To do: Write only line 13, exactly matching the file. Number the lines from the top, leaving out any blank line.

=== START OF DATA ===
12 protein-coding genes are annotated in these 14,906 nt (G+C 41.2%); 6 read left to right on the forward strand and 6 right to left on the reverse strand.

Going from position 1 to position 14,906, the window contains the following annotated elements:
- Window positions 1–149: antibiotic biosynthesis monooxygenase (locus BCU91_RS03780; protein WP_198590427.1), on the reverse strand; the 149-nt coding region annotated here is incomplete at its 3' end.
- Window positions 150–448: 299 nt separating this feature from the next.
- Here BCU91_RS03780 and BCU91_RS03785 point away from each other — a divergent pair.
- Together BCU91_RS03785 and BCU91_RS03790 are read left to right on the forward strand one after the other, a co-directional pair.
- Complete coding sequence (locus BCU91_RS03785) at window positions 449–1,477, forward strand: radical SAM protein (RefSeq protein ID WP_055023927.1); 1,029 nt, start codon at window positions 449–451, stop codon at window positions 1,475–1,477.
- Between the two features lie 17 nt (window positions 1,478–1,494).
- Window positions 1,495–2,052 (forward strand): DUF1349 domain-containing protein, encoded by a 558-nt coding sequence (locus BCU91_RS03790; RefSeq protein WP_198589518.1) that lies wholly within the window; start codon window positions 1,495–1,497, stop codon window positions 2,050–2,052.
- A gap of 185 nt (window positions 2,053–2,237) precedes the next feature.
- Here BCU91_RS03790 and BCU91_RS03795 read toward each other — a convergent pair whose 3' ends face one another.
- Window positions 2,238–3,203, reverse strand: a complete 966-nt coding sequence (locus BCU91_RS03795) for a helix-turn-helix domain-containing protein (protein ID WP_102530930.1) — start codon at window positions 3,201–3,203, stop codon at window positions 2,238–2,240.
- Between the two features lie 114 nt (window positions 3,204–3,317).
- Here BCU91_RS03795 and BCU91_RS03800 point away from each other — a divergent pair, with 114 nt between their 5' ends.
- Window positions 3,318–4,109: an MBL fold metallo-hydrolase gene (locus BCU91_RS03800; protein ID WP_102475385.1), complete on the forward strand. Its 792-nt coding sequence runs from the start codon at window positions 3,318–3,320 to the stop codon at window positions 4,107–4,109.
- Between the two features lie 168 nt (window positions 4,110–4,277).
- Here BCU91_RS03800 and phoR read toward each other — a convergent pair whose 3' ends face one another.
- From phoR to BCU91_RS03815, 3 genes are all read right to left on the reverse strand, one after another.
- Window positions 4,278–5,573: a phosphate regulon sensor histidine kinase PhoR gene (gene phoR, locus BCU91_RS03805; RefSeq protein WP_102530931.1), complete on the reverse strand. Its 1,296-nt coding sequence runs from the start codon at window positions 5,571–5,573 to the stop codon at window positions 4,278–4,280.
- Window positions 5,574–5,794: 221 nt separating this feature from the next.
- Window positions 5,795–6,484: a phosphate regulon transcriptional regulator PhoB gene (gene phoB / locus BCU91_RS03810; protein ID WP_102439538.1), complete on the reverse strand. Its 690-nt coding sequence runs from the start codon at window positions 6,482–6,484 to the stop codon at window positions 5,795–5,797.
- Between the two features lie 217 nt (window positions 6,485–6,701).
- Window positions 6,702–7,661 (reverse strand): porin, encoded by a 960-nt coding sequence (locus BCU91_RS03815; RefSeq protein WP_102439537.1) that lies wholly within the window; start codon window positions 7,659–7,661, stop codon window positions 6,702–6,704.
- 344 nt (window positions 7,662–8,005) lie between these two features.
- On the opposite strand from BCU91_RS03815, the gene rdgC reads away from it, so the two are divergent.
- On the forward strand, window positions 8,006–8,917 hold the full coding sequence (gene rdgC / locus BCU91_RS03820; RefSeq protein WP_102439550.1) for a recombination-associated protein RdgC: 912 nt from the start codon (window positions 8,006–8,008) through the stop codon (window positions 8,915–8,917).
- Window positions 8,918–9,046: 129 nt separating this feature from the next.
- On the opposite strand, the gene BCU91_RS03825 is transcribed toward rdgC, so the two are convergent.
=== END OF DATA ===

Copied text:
- Between the two features lie 114 nt (window positions 3,204–3,317).